This has been a very hard week. I had just spent a week in Delhi primarily giving leadership training for 3 days to Delhi Bible Institute and then visiting family and friends. That was not why this last week was so hard. Abhishek

I was able to spend time with a dear friend of mine who I have known for almost 10 years and was settled in Delhi with his wife. Abhishek (or Bunty as many of have known him) and Jayshree had been married for the last 2 years. Bunty has been like a younger brother to me. I last saw him on the night of Saturday 15 March 2014. We spoke on the morning of Monday 17 March. In the evening I received a call from Jayshree that he had died suddenly. He was only 32 years of age.

As one of the many family and friends who are still recovering from the shock of this tragic loss I want to share the following tribute to this dear brother who I, like many others, have had the privilege of knowing.

I first met Bunty in 2004 through our church at the time in Hounslow, West London. He had come from India to do a masters degree in Sports Management with Metropolitan University.

Bunty was one of the fittest people I have ever known. He was amazingly self-disciplined to do regular exercise, particularly with weights. He was meticulous with his routines and diet. He inspired me to take up a regular swimming routine and make my physical health an important priority in my life.

Although knowing a lot of the Bible from childhood, it was in coming to England and meeting with other disciples of Christ that Bunty himself had a spiritual awakening. I had the privilege of baptising him in the summer of 2005. The Bible verse that God laid on my heart for him at the time and that we discussed on a number of subsequent occasions was 1 Timothy 4:7-8 that says:

“Have nothing to do with godless myths and old wives’ tales; rather train yourself to be godly. For physical training is of some value, but godliness has value for all things, holding promise for both the present life and the life to come.”

What were some of Bunty’s qualities that I and I know so many others greatly appreciated:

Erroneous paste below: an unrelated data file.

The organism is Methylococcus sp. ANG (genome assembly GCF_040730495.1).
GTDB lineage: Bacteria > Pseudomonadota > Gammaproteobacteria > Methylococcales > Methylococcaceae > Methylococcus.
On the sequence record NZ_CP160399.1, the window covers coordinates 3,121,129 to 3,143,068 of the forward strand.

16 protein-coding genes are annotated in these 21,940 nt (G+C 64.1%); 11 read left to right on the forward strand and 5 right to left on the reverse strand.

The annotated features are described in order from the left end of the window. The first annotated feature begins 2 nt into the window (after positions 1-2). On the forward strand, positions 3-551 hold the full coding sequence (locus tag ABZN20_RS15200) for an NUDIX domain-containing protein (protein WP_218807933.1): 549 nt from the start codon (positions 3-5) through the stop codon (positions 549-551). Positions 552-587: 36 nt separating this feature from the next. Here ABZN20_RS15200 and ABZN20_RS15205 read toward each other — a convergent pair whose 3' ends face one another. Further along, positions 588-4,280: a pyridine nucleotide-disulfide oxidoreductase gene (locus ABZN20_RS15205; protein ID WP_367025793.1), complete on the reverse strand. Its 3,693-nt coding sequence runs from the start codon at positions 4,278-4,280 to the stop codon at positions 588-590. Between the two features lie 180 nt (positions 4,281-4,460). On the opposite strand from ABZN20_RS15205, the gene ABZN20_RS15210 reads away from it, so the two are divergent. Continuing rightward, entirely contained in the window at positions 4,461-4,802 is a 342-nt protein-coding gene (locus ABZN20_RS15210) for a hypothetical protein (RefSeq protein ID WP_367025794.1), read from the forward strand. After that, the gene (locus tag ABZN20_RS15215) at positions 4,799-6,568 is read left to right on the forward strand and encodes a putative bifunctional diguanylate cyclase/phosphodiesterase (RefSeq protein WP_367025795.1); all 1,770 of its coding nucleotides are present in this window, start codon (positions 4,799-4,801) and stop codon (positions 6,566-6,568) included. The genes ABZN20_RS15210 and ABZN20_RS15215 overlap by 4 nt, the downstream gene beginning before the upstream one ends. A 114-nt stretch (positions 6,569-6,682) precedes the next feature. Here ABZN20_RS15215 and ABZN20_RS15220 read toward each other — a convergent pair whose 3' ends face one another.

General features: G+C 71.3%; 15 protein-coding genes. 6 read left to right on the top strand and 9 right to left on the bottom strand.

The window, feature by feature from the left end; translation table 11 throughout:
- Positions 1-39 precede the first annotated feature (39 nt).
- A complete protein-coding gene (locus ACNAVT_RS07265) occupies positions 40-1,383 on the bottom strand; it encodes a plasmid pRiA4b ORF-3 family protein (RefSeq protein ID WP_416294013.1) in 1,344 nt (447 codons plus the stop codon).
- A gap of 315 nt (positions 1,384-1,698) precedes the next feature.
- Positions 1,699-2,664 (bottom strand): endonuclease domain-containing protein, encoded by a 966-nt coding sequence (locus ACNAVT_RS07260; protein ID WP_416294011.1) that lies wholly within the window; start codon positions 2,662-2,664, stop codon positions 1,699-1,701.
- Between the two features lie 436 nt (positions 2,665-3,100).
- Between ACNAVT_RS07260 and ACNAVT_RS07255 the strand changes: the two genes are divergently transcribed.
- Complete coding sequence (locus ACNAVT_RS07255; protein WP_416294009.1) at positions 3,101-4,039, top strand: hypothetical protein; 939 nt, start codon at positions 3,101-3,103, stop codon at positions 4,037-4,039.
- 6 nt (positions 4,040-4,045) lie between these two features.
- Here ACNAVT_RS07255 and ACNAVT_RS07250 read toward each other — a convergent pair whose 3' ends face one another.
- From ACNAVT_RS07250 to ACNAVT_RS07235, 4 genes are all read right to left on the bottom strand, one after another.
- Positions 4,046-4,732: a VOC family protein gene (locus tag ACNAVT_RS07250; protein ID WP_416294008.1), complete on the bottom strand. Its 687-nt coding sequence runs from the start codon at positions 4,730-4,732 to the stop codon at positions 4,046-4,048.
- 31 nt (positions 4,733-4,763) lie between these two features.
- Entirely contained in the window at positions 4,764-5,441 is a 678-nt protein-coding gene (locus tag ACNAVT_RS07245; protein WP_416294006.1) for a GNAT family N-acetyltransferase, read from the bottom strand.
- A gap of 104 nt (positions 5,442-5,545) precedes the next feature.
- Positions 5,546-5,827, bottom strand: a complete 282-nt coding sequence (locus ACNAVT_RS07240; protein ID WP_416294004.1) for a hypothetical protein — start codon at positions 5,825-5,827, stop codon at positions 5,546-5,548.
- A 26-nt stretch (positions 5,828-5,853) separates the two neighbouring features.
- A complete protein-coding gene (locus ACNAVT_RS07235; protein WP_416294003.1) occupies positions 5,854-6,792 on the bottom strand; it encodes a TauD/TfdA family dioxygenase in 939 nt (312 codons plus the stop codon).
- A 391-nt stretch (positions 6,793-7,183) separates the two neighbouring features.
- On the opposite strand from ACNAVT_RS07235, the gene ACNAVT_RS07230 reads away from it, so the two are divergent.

1. His faithful friendship.
Bunty enjoyed friends for friendship sake. He had a wealthy abundance of close friends. In a world where so many see friendships as a means to only task fulfilment, Bunty was always willing to make himself available to talk and listen- no matter what the day or time. During my recent week in Delhi, as was so typical of him, he would go out of his way to pick me up from various addresses to take me to my accommodation so that we could simply ‘hang out’ (as he liked to say) and chat. When I let him know about a relative’s wedding in Mumbai later in the year that I was thinking about going to, he was keen that our two families drive over to Goa for a few days. Bunty understood that true success is related to friendships.

2. His sense of humour.
Bunty had the uncommon skill of not taking himself too seriously. He took God seriously in his life, but was able to so easily find the funny side of the mundane or irritating. His one liners and playful teasing of others brought to so many of us such joy and light relief. As Maxwell’s 10th law of leadership states, he was able to skilfully touch a heart before asking for a hand.

3. His generous spirit, servant heart and willingness to go the extra mile.
Bunty had a lot to give in terms of time and effort. He was enormously talented musically and with technology. When he was 18 and went to St. Xavier’s College in Mumbai, he would regularly be 
immersed for days at a time in organising the logistics for school productions. He loved the team working and camaraderie of working together behind the scenes for a common goal. He loved to see excellence in any activity and would always strive for that.

At my home I use to get his help regularly with challenges with computers and electronic devices. I would find them enormously frustrating and draining. I can recall Bunty regularly dealing with one of my technical challenges and seeing the computer not doing what it was suppose to do, but responding with “That is really amazing! Wonderful!” He loved the challenge of fixing things and it gave him enormous pleasure to serve others in this way.